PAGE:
Increases Efficiency of Laser Beams by Accomplishing Second Harmonic Generation
This device converts laser-beam frequencies at nanoscales without the need for expensive nonlinear optical crystals. Shining laser light beams through certain crystals creates a phenomenon called “second harmonic generation” (SHG), doubling the frequency while halving the wavelength of the light entering the system. The ultimate goal of nanophotonics (a field dedicated to the study of light’s behavior at the nanometer scale) is to develop all-optical data processing, a versatile technology with applications in ultrahigh-speed optical sensing, computing, image processing and telecommunications. This goal can only be achieved by manipulating the properties of an optical signal using another optical signal, which requires controlling nonlinear optical phenomena at nanoscale. Researchers at the University of Florida have developed a device, a group of arrays, that achieves second harmonic generation at nanoscale by leveraging key technological principles in this area to their maximum advantage. Extremely efficient, the device converts up to 42 percent of a laser beam’s output into a beam of doubled frequency at a scale that approximates the wavelength of the laser’s radiation, streamlining development of miniature devices that will double the laser radiation frequency in a controllable way.
A device that facilitates laser-beam frequency conversion at nanoscale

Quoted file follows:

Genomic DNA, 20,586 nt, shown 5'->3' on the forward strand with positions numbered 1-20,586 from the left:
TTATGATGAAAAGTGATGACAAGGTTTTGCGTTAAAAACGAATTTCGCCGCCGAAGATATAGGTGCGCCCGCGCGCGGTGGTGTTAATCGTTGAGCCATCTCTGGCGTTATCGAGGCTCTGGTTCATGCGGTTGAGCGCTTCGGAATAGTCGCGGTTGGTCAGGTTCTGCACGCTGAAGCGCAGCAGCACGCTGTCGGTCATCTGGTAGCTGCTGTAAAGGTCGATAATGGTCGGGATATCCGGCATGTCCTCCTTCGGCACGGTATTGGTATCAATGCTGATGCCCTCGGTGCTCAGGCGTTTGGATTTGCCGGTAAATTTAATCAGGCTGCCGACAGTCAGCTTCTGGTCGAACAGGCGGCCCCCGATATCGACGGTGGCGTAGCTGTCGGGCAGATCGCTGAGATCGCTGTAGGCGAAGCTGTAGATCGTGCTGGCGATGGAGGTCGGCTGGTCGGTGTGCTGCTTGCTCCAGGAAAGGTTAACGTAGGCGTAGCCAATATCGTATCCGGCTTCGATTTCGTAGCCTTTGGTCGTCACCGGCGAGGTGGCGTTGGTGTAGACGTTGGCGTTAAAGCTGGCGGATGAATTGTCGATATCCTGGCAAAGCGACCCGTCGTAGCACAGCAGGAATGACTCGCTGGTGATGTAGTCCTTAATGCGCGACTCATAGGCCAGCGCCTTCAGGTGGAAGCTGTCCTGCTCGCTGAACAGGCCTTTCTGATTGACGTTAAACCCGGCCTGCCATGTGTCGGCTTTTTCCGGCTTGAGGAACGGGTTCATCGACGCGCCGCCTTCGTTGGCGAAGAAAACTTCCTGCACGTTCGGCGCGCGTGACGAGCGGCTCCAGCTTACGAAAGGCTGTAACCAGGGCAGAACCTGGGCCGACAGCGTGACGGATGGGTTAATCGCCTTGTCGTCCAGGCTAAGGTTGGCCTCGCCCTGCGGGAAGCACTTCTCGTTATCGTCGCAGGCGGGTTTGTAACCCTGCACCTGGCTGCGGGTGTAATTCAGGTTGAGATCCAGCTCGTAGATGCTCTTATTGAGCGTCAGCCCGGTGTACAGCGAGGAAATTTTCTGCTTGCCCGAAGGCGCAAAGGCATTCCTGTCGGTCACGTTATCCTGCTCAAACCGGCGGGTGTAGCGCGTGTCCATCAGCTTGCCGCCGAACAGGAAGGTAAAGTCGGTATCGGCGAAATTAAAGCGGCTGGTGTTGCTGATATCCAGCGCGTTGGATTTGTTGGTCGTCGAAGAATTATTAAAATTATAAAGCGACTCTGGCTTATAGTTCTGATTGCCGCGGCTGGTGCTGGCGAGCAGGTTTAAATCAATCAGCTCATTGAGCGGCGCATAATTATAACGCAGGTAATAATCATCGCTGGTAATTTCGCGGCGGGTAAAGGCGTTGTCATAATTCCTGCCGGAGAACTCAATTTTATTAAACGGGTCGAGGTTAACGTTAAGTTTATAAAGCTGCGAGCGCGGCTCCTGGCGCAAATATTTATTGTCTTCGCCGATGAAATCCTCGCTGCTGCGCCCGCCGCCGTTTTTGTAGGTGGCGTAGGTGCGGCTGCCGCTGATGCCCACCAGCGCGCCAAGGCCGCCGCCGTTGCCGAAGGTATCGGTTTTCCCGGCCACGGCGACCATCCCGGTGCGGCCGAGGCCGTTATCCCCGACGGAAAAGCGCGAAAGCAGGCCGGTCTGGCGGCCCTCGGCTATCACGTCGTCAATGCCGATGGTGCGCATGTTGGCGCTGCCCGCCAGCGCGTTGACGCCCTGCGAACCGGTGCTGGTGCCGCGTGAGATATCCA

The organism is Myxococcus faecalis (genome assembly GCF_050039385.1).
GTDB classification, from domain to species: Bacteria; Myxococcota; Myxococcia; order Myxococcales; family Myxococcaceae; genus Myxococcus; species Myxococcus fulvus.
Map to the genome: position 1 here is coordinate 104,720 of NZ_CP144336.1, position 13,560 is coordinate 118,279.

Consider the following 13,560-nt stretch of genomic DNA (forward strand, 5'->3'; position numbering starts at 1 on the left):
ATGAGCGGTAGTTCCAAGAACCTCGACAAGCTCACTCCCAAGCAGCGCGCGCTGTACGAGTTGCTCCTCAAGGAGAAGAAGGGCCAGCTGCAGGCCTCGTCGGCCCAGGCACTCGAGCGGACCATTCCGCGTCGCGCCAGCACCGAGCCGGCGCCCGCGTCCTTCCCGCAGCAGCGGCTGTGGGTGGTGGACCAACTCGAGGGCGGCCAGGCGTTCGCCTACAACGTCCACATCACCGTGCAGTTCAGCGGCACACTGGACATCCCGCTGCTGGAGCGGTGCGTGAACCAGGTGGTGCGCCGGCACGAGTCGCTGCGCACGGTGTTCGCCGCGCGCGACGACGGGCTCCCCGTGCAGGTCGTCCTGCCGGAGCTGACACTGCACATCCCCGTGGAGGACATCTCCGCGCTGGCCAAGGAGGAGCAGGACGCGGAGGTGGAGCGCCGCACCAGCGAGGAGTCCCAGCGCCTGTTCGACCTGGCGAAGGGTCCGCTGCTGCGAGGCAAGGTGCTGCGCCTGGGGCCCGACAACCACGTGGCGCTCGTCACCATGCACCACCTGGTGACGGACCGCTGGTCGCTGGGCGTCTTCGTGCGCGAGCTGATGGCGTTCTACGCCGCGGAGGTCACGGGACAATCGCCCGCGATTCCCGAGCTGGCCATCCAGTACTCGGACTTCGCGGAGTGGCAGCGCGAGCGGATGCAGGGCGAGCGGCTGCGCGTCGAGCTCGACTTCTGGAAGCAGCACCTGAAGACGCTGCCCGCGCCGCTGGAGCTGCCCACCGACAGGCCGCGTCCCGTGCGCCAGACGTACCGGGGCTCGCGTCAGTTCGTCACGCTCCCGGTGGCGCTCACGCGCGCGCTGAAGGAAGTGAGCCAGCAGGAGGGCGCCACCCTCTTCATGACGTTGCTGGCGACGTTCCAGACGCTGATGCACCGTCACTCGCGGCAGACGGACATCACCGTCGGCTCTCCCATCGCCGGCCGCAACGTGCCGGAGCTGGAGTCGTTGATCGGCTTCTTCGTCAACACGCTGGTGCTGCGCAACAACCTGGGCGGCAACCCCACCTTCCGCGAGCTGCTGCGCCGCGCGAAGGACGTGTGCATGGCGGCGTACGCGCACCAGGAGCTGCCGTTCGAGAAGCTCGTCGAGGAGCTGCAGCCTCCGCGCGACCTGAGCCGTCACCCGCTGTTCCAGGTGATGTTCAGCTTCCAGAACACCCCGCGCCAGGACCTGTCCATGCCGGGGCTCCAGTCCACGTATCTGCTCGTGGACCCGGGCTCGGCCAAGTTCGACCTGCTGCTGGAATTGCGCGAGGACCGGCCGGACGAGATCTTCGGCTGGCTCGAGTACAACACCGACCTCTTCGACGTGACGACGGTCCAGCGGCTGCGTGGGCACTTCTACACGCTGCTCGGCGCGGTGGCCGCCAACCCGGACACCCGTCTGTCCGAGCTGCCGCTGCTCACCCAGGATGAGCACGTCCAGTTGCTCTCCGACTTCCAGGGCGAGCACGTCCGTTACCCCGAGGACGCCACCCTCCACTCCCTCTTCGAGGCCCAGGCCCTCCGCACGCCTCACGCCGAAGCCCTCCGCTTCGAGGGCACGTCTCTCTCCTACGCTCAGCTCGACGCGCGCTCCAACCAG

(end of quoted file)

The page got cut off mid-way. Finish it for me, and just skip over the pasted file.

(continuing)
- Negates the need for optical nonlinear crystals in frequency conversion systems, allowing for efficient second-harmonic generation at nanoscale
- Eliminates phase matching and refraction issues, providing another competitive advantage over existing technology
- Removes the need to focus laser beams to achieve a higher conversion rate in optically nonlinear crystals, facilitating ease of use
- Achieves the same high conversion rate for a wide range of optically nonlinear materials, promoting design flexibility across numerous applications
Photons, small units of light that have no mass, move through space-like waves, oscillating up and down in a rhythmic fashion. Visible light makes up only a small portion of the oscillating electric and magnetic fields that travel through space. The color of this electromagnetic radiation is controlled by the number of light waves that pass any given point in space during a set period of time (its “frequency”). University of Florida researchers have developed a system that can alter the laser frequency without the need for optically nonlinear crystals while reducing the effective length at which the conversion occurs to that of the nanoscale. A double array of sub-wavelength dielectric cylinders made of a material with nonlinear susceptibility. The first array is comprised of periodically spaced parallel cylinders. The second array is identical to the first one and positioned parallel at a distance. A source is situated such that it will illuminate the first array with a beam of monochromatic electromagnetic radiation. The geometry of the system (cylinder radius, the period of each array, and the distance between arrays) is set to create a resonator. The incident wave excites a standing wave in the resonator with the property that the electromagnetic field is greatly amplified on the cylinders, which leads to a significant enhancement of optically nonlinear effects and, as a consequence, to second harmonic generation. The field amplification (and, hence, the conversion rate) can be optimized by adjusting the distance between the arrays.